The Texas Board of Education met this week to update the social studies curriculum for K-12 students in the Lone Star State—among the major changes they’ve made so far is the reversal of their decision two months ago to axe Hillary Clinton and Helen Keller from the history books. Oh, also, Moses is a basically a Founding Father as of today.
The Moses Issue has been kicking around the education board for a while now. The crux of it concerns the fact that back in 2010, the board passed new standards for history books; the notable section on student expectations read as follows:
(C) identify the individuals whose principles of laws and government institutions informed the American founding documents, including those of Moses, William Blackstone, John Locke, and Charles de Montesquieu;
In practice, this meant Moses would pop up all over the opening sections of American history textbooks, along with phrases like “Judeo-Christian values.” Predictably, this led to a widely-publicized riff in 2014 over whether American students should learn the actual history of the founding of the United States or if they should be fed an alternate history, one in which the Constitution was based mainly off the Bible and the actions of biblical figures like Moses.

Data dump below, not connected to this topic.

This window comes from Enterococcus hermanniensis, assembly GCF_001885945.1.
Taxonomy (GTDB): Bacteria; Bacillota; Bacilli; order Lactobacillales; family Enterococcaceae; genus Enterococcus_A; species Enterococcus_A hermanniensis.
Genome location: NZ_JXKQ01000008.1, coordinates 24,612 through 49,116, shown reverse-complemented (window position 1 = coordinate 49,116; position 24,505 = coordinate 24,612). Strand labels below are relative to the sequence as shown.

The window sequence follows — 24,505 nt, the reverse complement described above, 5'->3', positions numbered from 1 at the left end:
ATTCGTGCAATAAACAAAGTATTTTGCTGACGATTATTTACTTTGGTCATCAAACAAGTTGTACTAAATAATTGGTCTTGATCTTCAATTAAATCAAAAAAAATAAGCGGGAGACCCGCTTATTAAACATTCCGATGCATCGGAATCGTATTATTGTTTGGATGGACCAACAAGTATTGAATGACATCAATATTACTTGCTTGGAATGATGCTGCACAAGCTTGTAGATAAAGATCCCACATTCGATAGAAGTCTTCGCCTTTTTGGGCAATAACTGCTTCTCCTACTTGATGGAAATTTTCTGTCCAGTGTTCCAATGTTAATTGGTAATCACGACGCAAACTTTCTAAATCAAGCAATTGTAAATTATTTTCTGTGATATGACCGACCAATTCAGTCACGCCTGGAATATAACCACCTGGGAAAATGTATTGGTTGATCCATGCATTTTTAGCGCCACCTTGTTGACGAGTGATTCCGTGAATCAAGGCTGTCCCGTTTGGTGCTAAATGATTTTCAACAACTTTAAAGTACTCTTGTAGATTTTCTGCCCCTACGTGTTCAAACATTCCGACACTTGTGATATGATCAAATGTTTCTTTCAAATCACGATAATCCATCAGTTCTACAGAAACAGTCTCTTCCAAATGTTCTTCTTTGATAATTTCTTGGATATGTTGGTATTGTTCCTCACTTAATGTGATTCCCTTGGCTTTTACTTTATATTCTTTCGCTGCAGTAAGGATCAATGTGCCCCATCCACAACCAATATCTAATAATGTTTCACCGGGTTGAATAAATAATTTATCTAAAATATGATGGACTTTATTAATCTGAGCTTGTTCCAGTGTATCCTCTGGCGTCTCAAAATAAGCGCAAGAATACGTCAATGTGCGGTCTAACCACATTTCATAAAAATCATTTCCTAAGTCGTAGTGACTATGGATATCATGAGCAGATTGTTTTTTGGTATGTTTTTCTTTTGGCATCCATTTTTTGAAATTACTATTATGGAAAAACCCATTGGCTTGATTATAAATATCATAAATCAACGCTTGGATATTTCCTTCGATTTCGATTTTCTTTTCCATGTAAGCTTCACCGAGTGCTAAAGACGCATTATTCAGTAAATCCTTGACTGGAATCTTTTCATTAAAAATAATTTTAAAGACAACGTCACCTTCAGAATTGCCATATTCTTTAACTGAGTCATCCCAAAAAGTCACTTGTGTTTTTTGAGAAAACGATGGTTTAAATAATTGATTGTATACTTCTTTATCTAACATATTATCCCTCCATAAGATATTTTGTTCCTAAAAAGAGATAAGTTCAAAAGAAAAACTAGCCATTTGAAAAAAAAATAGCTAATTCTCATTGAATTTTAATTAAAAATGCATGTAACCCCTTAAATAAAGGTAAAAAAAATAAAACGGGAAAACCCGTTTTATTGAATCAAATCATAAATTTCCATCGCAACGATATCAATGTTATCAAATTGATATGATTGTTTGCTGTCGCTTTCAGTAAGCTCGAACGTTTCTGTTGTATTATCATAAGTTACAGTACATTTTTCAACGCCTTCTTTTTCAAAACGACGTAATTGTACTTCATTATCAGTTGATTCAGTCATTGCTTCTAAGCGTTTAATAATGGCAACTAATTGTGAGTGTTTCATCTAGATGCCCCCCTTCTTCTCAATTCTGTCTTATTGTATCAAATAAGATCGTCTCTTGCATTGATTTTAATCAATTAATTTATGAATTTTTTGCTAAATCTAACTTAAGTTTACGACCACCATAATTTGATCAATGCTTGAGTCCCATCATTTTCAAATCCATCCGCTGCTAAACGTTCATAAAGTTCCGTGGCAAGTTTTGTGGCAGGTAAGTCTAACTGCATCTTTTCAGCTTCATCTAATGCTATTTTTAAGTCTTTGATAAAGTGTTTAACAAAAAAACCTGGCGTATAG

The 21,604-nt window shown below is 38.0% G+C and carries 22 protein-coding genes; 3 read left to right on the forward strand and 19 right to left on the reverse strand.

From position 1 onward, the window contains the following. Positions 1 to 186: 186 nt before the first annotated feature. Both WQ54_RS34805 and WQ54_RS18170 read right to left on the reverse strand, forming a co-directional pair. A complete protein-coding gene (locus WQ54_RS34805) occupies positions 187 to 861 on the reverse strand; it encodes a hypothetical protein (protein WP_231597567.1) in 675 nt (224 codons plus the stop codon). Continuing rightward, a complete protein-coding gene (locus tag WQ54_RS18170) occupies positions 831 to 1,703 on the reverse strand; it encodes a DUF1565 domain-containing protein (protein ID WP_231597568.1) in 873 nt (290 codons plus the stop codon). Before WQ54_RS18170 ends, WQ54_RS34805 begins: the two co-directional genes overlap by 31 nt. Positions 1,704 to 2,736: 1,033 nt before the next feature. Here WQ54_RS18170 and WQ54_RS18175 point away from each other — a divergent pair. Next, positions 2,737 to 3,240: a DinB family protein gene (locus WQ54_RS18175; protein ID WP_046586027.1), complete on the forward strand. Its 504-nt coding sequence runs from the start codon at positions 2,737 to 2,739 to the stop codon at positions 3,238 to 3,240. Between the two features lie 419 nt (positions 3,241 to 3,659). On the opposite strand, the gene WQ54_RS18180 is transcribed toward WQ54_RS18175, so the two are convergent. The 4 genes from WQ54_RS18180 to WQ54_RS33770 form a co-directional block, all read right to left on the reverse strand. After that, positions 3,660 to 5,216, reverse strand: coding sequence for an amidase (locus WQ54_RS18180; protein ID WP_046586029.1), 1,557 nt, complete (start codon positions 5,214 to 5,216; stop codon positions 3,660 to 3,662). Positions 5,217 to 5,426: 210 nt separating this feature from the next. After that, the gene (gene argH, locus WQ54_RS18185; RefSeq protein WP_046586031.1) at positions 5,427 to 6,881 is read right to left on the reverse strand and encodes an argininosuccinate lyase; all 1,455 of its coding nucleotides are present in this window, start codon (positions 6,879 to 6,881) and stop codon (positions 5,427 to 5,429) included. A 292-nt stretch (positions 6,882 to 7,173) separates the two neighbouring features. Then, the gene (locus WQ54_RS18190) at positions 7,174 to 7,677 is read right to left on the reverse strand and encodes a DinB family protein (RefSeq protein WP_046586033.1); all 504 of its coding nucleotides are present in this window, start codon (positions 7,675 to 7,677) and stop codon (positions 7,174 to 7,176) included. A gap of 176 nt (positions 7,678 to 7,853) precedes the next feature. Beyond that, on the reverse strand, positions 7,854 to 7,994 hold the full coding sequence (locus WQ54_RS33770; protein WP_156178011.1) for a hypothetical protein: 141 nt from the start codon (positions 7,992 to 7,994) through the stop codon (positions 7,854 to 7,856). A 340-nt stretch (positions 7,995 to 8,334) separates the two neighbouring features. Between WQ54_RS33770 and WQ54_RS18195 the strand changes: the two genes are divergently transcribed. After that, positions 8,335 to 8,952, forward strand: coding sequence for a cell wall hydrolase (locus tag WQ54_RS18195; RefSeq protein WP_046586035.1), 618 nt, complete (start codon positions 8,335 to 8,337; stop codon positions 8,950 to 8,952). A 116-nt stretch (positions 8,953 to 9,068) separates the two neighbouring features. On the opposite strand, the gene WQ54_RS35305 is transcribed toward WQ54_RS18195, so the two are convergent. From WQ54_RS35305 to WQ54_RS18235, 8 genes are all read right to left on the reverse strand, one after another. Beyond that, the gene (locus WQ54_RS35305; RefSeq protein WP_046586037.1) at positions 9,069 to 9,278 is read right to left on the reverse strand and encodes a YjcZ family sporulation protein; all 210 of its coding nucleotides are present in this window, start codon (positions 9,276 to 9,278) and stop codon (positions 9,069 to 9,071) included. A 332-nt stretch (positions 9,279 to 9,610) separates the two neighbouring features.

The reason the board was able to pull this off is pretty simple—the Texas State Board of Education is a completely partisan affair, with conservative Republicans outnumbering Democrats 10-5. So, as much of a stink as anyone wants to make about items like “state’s rights” causing the Civil War or anti-Muslim sentiments being taught in lessons about the Middle East, the only way to change outcomes like these is for the GOP members who peddle these comforting lies to be voted out at the end of their four-year terms.
Until then, if you’re a student in Texas now and want to pass social studies, remember that Moses is in and Thomas Hobbes is out. Wonderful dimension we live in, huh?